The thief snorted. "Little? Have you ever thought of having your eyes checked? AH. Guess not." Turning his head slightly, Autolycus noted that Xena was on her knees behind him, her hand hidden beneath the bedroll, clasping what he prayed was her sword. The weapon poking his chest brought his attention back to the uninvited guests. "Well, I don't really have any valuables, being but a poor travelling. . . .basketweaver. As for my wife, well, you'll have to take that up with her." He hoped that he'd hidden his smirk well.
As Autolycus watched, the raiders' eyes travelled up, and up, and he knew Xena was now standing behind him. The thief couldn't surpress his smile. "See what I mean?"
"Shut up, you," the leader said, rapping his chest with the flat of the sword. "Now listen, lady, you really shouldn't play with your husband's sword like that. You could hurt yourself."
"Oh really," Xena purred, twirling her weapon in her characteristic fashion.
The leader smiled. "Well, well, well. I see who wears the pants in this family."
"But boss," another said, "she's not wearing any pants!"
"I knew you were too smart to be a thug," the leader sneered, eyeing the warrior's long expanse of bare, muscled leg. "Why don't you put that sword down, ok? Leave the fighting to the menfolk. I wouldn't want to scar that cute lil body."
Xena grinned and twirled her sword again. "One or two more won't hurt," she said. Then, quick as lightening, her swordarm flew out and over and the leader of the raiders found his pants in a puddle around his ankles.
"Why you . . . ." he growled, lunging towards her. The man's eyes widened as he realized that his legs were entangled in his own trousers. He went down quickly, landing on top of Autolycus, his heavy weight expelling most of the air from the thief's lungs in a whoosh. (Author's note: Insert "Whoosh" sound effect here.)
The second man tried to make a charge and was stopped as the hilt of Xena's sword connected forcefully with his jaw. He went down in a heap, pinning the struggling leader to Autolycus, who lost his breath again. "Do you mind?" the thief asked, turning beseeching eyes up to the warrior.
"Mind? YAH! Why CHEEEIIIAH should I YAH mind? You're the one who's HAH relaxing!"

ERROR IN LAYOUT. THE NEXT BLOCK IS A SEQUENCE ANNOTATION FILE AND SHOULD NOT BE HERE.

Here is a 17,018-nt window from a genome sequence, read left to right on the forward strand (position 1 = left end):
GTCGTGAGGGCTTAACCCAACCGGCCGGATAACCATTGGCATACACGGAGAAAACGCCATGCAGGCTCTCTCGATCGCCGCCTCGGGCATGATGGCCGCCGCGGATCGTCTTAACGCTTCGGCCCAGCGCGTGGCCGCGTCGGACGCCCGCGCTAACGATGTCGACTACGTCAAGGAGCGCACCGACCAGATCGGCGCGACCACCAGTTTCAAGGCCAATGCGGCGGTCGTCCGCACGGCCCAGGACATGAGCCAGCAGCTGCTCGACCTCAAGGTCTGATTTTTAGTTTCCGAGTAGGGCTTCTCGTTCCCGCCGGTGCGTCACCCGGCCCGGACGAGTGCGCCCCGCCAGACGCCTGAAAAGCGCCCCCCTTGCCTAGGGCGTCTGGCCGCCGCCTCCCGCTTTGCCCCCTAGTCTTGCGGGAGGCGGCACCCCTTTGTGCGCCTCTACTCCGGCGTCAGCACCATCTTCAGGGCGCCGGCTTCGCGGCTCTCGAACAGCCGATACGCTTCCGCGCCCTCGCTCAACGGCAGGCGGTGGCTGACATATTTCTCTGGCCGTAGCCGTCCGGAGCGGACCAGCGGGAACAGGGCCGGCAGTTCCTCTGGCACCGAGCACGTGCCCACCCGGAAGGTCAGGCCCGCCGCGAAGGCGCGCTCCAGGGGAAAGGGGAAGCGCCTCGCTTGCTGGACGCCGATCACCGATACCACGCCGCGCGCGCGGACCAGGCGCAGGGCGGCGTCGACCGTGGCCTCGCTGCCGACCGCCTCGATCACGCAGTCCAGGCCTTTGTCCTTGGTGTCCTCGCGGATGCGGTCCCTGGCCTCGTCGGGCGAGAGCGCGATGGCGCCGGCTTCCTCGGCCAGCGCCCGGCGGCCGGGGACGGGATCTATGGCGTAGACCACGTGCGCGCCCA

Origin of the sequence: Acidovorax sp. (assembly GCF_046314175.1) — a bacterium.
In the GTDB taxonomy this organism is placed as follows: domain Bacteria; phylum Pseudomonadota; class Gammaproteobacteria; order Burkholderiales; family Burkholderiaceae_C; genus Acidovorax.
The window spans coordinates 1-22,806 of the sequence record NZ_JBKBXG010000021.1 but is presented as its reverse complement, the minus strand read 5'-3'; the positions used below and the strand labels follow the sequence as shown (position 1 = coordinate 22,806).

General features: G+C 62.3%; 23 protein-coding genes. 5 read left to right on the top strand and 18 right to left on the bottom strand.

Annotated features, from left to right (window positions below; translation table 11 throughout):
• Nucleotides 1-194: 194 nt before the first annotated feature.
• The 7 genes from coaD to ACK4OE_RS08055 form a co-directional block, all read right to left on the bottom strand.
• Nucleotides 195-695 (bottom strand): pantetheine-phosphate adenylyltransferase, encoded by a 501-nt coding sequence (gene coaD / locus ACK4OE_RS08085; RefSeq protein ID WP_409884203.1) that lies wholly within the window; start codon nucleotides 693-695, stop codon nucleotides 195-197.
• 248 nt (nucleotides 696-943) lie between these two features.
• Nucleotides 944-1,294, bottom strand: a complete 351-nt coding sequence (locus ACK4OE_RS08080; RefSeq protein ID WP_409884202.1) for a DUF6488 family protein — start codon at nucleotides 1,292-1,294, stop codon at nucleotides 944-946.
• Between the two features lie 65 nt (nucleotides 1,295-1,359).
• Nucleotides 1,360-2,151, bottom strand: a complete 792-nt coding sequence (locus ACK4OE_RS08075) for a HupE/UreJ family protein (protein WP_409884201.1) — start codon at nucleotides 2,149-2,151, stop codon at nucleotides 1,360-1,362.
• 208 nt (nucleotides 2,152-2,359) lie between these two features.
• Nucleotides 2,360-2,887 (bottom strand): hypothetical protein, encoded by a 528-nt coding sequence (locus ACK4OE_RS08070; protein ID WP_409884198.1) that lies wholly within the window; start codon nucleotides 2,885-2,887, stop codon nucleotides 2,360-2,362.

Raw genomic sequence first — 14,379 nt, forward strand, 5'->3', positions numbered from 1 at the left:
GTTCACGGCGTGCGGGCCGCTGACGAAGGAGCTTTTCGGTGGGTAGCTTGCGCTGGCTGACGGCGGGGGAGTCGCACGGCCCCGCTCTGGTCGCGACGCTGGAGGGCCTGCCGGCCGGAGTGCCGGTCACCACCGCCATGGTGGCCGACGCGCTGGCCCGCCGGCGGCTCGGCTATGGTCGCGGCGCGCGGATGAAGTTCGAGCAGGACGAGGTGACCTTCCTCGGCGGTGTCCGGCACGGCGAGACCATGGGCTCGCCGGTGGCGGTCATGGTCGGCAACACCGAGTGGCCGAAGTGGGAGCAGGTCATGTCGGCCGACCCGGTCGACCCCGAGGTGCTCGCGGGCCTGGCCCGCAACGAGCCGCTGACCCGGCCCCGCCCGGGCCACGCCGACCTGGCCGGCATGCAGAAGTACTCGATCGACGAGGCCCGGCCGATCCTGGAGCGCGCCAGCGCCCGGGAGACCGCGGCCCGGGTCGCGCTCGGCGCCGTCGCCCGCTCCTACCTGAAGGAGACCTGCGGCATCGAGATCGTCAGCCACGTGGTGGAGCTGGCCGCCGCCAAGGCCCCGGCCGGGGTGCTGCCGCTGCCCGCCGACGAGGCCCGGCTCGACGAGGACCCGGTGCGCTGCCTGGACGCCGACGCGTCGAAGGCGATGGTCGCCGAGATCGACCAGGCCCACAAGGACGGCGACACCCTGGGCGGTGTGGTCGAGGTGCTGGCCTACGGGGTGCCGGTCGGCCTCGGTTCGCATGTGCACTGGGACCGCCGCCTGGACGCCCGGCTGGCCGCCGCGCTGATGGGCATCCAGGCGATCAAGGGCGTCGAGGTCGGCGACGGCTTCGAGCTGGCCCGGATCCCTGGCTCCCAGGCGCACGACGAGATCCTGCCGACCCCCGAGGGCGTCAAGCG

"Relaxing? Is that what I'm doing," Autolycus said thoughtfully, smoothing his goatee. "And here I thought I was being used as a palatte for the dead and stupid." Heaving mightily, he managed to roll the two bodies off of his chest, only to be flattened back to the ground as another body landed bonelessly on top of him.
Rolling her eyes heavenward, Xena backflipped away from the thief. "C'mon, boys," she taunted, beckoning the raiders with her hands. "My husband hasn't had enough beauty sleep. I guess it's just you and me, huh?"
Throwing the latest body off of him, Autolycus struggled to his feet, spit in both hands, rubbed them together, and downed an attacker with a double handed blow. "Xena, behind you!" he yelled.
The warrior disposed of the man in front of her with a thunderous kick, reversed the grip on her sword and plunged it, over her right hip, into the belly of the onrushing attacker. Eyes closed, head thrown back as if in ecstasy, she pushed her weapon back until she felt it exit the other side of his body, then pulled forward, freeing her sword and allowing the thug to drop to the ground, disemboweled and quite dead.
"Well, that was a barrel of laughs," Autolycus commented, eyeing the bodies littering the campsite.
"Wasn't it though?" Xena agreed, wiping her bloody sword on a dead body and resheathing it.
"I don't get it. How could you let those idiots sneak up on you like that?"
"Didn't," the warrior said, blue eyes twinkling.
"Now wait a minute. Was this little display for my benefit, Princess?"
Shrugging, Xena gave Autolycus one of her endearing cockeyed grins. "Nah. Just a refreshing little pick-me-up. Fun way to spend a morning, doncha think?"
"You're kidding, right?"
Autolycus looked at her closely. By the gods, the woman positively glowed! "You're not kidding," he said with awe. He rubbed his hands together. "So, now that your juices are flowing, so to speak, what next?"
Pushing the bodies out of the way, Xena picked up her belongings and stowed them on Argo. "We get moving," she commented over her shoulder as she mounted her horse. "Poteidia is about half a day's ride from here. Just stay on the main path."
Nodding, Autolycus jumped on his own horse, reigning the gelding in close to Xena and extending his arm. "Good luck," he said.
Grasping the proffered arm, the warrior smiled. "You too."
"I'll tell Gabrielle you said hello." The tall thief winced as the grip around his forearm became like iron.
"Ah, Xena, no offense, but you're breaking my arm." The grip loosened slightly.
"Don't tell her I'm part of this, Autolycus. I mean it." She pinned him with a cold stare. "Don't even mention my name, understand?"
"I wish I did, Xena," he said, pulling back his arm hastily, afraid she was going to apply another death grip to it. The woman was strong! He dropped his eyes from the intensity of her glare. "But I'll do as you ask." He chanced to looked up at her again. "You gonna be ok?"
"Yeah," she said before applying her knees to Argo and galloping away, leaving Autolycus to stare after her, a sad and perplexed look on his face.
Women, he thought. Reining his own horse in the opposite direction, he gave a little kick to heaving sides. "C'mon, ya old nag. Let's scedaddle."
Four candlemarks later, Autolycus was passing through downtown Poteidia, heroically enduring the cold, suspecting stares being levelled his way by the town's populace. No wonder Gabrielle couldn't wait to get away from here. Poor kid. I can't imagine her being stuck in a place like this. Walking his horse up to the large building he assumed was the tavern, the handsome thief dismounted, tying the reins to a fencepost and entering the establishment. The place seemed clean enough, though mostly empty but for a few farmers drinking away the day's profits. Striding up to the bar, Autolycus flashed the 'keep his most charming smile which, for all the good it did, made him reevaluate his personal definition of the word "charm".